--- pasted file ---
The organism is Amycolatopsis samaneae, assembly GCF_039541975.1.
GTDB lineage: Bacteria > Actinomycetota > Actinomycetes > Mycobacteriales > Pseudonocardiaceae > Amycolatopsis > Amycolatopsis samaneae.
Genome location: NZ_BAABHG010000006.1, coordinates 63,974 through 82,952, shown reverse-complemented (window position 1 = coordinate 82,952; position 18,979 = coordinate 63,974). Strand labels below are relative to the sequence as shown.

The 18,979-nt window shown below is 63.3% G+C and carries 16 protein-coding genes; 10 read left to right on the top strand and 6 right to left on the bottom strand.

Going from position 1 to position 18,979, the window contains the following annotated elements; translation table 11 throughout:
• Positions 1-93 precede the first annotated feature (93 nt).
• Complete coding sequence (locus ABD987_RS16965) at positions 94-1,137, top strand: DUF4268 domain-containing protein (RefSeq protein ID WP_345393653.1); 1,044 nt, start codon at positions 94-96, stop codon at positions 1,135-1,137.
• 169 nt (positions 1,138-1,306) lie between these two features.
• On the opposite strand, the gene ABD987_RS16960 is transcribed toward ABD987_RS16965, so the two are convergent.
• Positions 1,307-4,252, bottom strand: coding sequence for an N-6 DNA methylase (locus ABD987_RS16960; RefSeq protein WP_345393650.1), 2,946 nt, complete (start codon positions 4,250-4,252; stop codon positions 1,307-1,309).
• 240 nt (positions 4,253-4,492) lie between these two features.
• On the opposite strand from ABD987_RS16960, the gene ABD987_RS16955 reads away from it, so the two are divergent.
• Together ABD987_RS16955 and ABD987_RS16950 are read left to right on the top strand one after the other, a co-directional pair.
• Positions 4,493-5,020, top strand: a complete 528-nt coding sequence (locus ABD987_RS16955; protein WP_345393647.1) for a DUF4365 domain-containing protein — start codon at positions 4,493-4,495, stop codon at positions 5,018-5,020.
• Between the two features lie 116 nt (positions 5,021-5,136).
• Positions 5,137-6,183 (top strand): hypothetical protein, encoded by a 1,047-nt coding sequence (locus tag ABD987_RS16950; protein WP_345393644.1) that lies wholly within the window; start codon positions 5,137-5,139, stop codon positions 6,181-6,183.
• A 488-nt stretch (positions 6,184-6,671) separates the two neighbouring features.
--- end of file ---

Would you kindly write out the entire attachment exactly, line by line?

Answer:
The organism is Amycolatopsis samaneae, assembly GCF_039541975.1.
GTDB lineage: Bacteria > Actinomycetota > Actinomycetes > Mycobacteriales > Pseudonocardiaceae > Amycolatopsis > Amycolatopsis samaneae.
Genome location: NZ_BAABHG010000006.1, coordinates 63,974 through 82,952, shown reverse-complemented (window position 1 = coordinate 82,952; position 18,979 = coordinate 63,974). Strand labels below are relative to the sequence as shown.

The 18,979-nt window shown below is 63.3% G+C and carries 16 protein-coding genes; 10 read left to right on the top strand and 6 right to left on the bottom strand.

Going from position 1 to position 18,979, the window contains the following annotated elements; translation table 11 throughout:
• Positions 1-93 precede the first annotated feature (93 nt).
• Complete coding sequence (locus ABD987_RS16965) at positions 94-1,137, top strand: DUF4268 domain-containing protein (RefSeq protein ID WP_345393653.1); 1,044 nt, start codon at positions 94-96, stop codon at positions 1,135-1,137.
• 169 nt (positions 1,138-1,306) lie between these two features.
• On the opposite strand, the gene ABD987_RS16960 is transcribed toward ABD987_RS16965, so the two are convergent.
• Positions 1,307-4,252, bottom strand: coding sequence for an N-6 DNA methylase (locus ABD987_RS16960; RefSeq protein WP_345393650.1), 2,946 nt, complete (start codon positions 4,250-4,252; stop codon positions 1,307-1,309).
• 240 nt (positions 4,253-4,492) lie between these two features.
• On the opposite strand from ABD987_RS16960, the gene ABD987_RS16955 reads away from it, so the two are divergent.
• Together ABD987_RS16955 and ABD987_RS16950 are read left to right on the top strand one after the other, a co-directional pair.
• Positions 4,493-5,020, top strand: a complete 528-nt coding sequence (locus ABD987_RS16955; protein WP_345393647.1) for a DUF4365 domain-containing protein — start codon at positions 4,493-4,495, stop codon at positions 5,018-5,020.
• Between the two features lie 116 nt (positions 5,021-5,136).
• Positions 5,137-6,183 (top strand): hypothetical protein, encoded by a 1,047-nt coding sequence (locus tag ABD987_RS16950; protein WP_345393644.1) that lies wholly within the window; start codon positions 5,137-5,139, stop codon positions 6,181-6,183.
• A 488-nt stretch (positions 6,184-6,671) separates the two neighbouring features.